I am hurt and I am hope. Reflections on a life lived undiagnosed #ActuallyAutistic.

via I am hurt and I am hope. Reflections on a life lived undiagnosed #ActuallyAutistic.

I found this so helpful and relatable …. I’ve rarely retreated … continually pushing to try to “get it right” desperately confused as to why my last brainwave hasn’t worked – again. And learning slowly to accept that with some people I won’t click and that’s ok … and I cherish the ones where I am accepted and celebrated .


Thanks to that Aspie lady

Discovery post diagnosis

I’ve been reading a positive list of traits … it’s much easier to see my challenges are also strengths …

So attention to detail, passion for justice, loyalty…. these are all important to me.

But not knowing what I’m missing. Not understanding how I’m coming across . Feeling insecure because I don’t know what people think or mean … These disturb me. I’m struggling to see these in a better light.

I feel sad that my straightforward way of seeing things isn’t appreciated by others .

I try to problem solve and am accused of criticism .

I try to develop and am accused of undermining others .

I don’t understand why my good intentions are misinterpreted.


Feeling sad.




What’s me? What’s others?

The last few weeks I’ve been getti g feedback on how I come across  from people I trust.

One friend from church has said I’m difficult, aggressive and that people will pull away from fear of criticism . This is obviously hard to hear, but I’m trying to investigate this and work on it.

But people seem unwilling to engage … reluctant to tell me how it is. And this is really painful and disappointing.

Im told that most people will find this too intense and difficult . But I find it hard to understand .

So, all I can do, having asked for help is accept people’s responses and move on. I can recognise that people may not want to help – even if they do care. I can allow them their limitations as much as I want them to accept mine.

I feel judged and misunderstood. I feel angry that my friend didn’t tell me sooner. We’ve had conversations for several years about me not feeling like I fitted in.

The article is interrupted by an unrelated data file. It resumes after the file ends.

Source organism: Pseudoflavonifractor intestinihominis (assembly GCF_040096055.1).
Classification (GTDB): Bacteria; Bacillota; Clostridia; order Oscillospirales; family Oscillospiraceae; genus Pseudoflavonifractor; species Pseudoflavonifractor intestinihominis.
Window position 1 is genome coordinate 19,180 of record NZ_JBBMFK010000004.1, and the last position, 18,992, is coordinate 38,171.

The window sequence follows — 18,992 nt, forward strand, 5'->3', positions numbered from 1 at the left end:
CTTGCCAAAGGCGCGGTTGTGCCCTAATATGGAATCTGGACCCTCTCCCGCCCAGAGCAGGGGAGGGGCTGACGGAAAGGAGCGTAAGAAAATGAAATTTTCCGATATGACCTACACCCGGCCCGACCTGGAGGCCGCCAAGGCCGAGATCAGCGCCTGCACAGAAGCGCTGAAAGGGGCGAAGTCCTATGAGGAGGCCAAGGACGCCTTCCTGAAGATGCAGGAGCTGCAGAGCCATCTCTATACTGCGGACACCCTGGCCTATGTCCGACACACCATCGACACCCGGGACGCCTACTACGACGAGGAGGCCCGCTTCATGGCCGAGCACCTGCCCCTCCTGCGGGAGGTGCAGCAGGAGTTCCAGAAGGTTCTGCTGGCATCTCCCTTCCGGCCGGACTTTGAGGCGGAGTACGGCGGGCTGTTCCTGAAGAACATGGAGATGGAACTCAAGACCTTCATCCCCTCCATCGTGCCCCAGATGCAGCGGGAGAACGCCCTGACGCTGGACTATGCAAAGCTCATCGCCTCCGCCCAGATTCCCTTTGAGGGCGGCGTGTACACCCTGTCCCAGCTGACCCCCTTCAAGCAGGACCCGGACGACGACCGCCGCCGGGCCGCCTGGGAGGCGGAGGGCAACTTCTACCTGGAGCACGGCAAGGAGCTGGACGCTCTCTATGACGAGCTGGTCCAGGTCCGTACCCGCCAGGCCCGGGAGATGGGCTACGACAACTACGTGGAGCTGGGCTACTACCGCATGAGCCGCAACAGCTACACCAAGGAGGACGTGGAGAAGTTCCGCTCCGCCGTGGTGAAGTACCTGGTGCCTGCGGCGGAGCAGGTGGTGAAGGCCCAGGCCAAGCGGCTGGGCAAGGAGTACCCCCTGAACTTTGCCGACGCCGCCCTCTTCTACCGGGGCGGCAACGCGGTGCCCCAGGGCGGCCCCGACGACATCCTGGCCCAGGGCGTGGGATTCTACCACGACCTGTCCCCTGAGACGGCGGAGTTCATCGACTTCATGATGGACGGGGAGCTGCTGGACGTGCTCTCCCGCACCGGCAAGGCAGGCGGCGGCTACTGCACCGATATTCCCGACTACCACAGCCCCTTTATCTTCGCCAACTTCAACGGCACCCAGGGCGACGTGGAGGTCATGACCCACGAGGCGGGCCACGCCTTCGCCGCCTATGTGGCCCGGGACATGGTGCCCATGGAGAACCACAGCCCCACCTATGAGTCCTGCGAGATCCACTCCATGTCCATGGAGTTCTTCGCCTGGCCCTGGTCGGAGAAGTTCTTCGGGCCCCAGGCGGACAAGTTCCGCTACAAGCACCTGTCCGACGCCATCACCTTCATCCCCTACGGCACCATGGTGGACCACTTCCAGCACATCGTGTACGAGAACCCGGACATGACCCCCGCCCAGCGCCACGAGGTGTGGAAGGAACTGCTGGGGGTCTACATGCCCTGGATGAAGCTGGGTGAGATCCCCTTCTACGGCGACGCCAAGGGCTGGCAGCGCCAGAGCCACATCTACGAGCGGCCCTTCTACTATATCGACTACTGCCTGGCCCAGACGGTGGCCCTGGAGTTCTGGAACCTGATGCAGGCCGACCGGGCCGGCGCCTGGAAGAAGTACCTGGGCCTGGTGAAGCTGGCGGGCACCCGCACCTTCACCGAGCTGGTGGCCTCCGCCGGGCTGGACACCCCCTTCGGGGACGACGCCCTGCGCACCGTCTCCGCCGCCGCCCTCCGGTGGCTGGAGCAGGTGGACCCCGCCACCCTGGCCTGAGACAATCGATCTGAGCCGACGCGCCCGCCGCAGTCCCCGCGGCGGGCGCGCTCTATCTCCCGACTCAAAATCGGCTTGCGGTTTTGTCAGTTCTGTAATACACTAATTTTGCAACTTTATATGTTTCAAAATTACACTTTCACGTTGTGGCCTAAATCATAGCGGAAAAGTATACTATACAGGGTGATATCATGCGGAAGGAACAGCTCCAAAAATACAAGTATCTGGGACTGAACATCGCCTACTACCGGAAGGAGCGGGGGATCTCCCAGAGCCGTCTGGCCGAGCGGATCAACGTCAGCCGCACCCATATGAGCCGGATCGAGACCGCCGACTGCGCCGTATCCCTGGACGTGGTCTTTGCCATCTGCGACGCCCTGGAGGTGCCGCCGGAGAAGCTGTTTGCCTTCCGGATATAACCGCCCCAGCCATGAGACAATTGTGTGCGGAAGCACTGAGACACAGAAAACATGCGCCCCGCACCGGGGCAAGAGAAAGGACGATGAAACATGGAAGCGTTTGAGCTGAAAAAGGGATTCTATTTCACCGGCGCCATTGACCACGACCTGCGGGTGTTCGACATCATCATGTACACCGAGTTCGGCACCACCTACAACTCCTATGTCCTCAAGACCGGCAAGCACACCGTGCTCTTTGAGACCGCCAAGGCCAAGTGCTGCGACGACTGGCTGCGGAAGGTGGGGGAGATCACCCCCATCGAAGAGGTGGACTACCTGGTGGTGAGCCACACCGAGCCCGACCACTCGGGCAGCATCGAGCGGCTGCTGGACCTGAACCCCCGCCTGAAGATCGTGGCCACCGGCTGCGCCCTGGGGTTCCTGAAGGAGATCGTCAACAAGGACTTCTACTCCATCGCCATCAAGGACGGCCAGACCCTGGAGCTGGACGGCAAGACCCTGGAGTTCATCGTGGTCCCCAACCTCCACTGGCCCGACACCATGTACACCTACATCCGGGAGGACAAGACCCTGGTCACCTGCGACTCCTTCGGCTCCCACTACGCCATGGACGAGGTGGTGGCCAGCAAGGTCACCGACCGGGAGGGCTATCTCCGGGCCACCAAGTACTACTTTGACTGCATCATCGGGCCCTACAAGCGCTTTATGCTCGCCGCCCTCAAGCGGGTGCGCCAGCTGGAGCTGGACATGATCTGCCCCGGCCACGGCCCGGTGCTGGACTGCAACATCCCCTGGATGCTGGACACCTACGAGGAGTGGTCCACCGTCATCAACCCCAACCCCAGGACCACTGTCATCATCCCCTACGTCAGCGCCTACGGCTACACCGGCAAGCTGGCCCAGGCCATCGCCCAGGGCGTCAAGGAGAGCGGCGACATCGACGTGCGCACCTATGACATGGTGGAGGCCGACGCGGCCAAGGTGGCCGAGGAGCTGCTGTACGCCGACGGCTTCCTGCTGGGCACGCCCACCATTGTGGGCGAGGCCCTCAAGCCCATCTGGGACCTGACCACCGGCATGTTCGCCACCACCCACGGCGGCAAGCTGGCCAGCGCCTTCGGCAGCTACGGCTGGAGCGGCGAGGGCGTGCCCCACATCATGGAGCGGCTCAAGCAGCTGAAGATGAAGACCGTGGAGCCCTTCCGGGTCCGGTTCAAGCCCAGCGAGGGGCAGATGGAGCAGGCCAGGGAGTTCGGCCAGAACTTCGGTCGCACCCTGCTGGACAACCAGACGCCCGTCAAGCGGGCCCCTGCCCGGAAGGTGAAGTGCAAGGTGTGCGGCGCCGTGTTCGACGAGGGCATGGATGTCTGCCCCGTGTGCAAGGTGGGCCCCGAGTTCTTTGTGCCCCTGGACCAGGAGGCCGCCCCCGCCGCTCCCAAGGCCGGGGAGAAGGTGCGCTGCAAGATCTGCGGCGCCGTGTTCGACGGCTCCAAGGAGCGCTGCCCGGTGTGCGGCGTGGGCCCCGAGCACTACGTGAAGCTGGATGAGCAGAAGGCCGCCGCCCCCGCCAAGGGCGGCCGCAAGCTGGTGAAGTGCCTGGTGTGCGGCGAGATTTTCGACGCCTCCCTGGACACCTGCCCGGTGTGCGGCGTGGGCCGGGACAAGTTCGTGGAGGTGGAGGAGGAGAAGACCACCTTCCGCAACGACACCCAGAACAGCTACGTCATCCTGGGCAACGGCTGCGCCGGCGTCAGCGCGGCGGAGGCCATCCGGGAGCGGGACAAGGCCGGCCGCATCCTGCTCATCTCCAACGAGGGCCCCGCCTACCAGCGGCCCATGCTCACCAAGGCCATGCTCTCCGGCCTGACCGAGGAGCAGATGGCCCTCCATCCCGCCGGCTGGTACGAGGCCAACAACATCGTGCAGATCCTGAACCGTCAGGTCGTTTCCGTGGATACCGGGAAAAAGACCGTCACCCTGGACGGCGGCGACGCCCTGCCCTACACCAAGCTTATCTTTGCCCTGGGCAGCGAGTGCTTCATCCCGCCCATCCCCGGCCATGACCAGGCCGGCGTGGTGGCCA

I can however,  work on my relationships in future: Being patient when changes to routine or inconsistencies irritate me. I can remember that others don’t always desire the deep connection I do. I can accept my own weaknesses and not beat myself up.

And because all this is exhausting and leaves me feeling quite down, I can concentrate on gratitude which improves my mood.

Grateful for diagnosis which brings understanding . Grateful for a brain that makes interesting connections. Grateful for the people in my life who are supportive .

Reflections after a year.

So nearly a year on from diagnosis I’m mostly glad and grateful. Things make more sense. I understand myself better. I have hope for change.

And yet there’s still a loss. A sense of not being able to turn the clock back. Of feeling like I can no longer pretend I’m “normal”. Of course I knew that I wasn’t, but somehow acknowledging it via diagnosis puts that fiction well and truly to bed.

Conversely, I still doubt the diagnosis by an expert … because the NHS refused to accept it. So as well as feeling aware of limitations I also feel a fraud.

But, the relief of relating to others through Facebook groups and seeing stories which could be my own reflected back at me is immense. Finally I feel like things really do make sense.


The making of a soup

Yesterday I received my formal diagnosis: autism spectrum disorder … Or Asperger’s syndrome.

As as a family we’ve joked about the possibility of me being an “asparagus” and yet I feared I was making a fuss about nothing and just needed to get on with life.

But the challenges of frequently feeling “out of step” have driven me to investigate properly and today I am very glad that I did.

When I imagined how I would feel I expected a sense of relief and indeed that is mostly what I feel.

Today life feels simpler somehow.  As if suddenly things make so much more sense: The confusion I often experience is real. The mistakes I make are not my fault. The disconnect between intellectual and emotional intelligence has an explanation. It’s just how I’m wired.

I’m grateful for a book I’ve been given which,  in a straightforward way, explains some common difficulties .

I wince slightly as I recognise traits I know are not socially acceptable . I’m amazed as I read about things I’d never noticed in myself before … yet which I can now clearly identify.

One interpretation of Psalm 139 v 13 is well known- “I am fearfully and wonderfully made”.

But today I return to the New Living Translation which reads ,

” Thank you for making me wonderfully complex”.

Never have those words felt more true. Today I feel I can celebrate all that makes me “me”.